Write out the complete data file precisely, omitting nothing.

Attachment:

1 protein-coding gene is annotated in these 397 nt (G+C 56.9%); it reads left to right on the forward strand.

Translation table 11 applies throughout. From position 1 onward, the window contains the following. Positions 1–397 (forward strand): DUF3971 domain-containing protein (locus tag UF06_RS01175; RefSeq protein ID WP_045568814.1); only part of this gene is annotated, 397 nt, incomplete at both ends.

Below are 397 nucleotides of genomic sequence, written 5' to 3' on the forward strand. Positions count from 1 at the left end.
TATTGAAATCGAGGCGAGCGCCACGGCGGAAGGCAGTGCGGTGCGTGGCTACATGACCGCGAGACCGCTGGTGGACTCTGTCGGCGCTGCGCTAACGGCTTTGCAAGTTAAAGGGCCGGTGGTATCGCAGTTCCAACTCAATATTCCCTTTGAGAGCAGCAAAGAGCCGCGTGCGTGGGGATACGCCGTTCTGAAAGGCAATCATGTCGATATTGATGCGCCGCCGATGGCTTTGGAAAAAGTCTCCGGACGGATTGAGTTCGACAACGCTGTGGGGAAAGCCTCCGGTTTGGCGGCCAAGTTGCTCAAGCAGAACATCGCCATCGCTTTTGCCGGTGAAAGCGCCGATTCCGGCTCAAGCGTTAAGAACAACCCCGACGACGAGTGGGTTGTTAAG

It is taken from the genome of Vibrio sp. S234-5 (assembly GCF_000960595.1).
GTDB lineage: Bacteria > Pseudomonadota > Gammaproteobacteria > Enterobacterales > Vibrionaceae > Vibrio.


1 protein-coding gene is annotated in these 397 nt (G+C 56.9%); it reads left to right on the forward strand.

Translation table 11 applies throughout. From position 1 onward, the window contains the following. Positions 1–397 (forward strand): DUF3971 domain-containing protein (locus tag UF06_RS01175; RefSeq protein ID WP_045568814.1); only part of this gene is annotated, 397 nt, incomplete at both ends.

Below are 397 nucleotides of genomic sequence, written 5' to 3' on the forward strand. Positions count from 1 at the left end.
TATTGAAATCGAGGCGAGCGCCACGGCGGAAGGCAGTGCGGTGCGTGGCTACATGACCGCGAGACCGCTGGTGGACTCTGTCGGCGCTGCGCTAACGGCTTTGCAAGTTAAAGGGCCGGTGGTATCGCAGTTCCAACTCAATATTCCCTTTGAGAGCAGCAAAGAGCCGCGTGCGTGGGGATACGCCGTTCTGAAAGGCAATCATGTCGATATTGATGCGCCGCCGATGGCTTTGGAAAAAGTCTCCGGACGGATTGAGTTCGACAACGCTGTGGGGAAAGCCTCCGGTTTGGCGGCCAAGTTGCTCAAGCAGAACATCGCCATCGCTTTTGCCGGTGAAAGCGCCGATTCCGGCTCAAGCGTTAAGAACAACCCCGACGACGAGTGGGTTGTTAAG

It is taken from the genome of Vibrio sp. S234-5 (assembly GCF_000960595.1).
GTDB lineage: Bacteria > Pseudomonadota > Gammaproteobacteria > Enterobacterales > Vibrionaceae > Vibrio.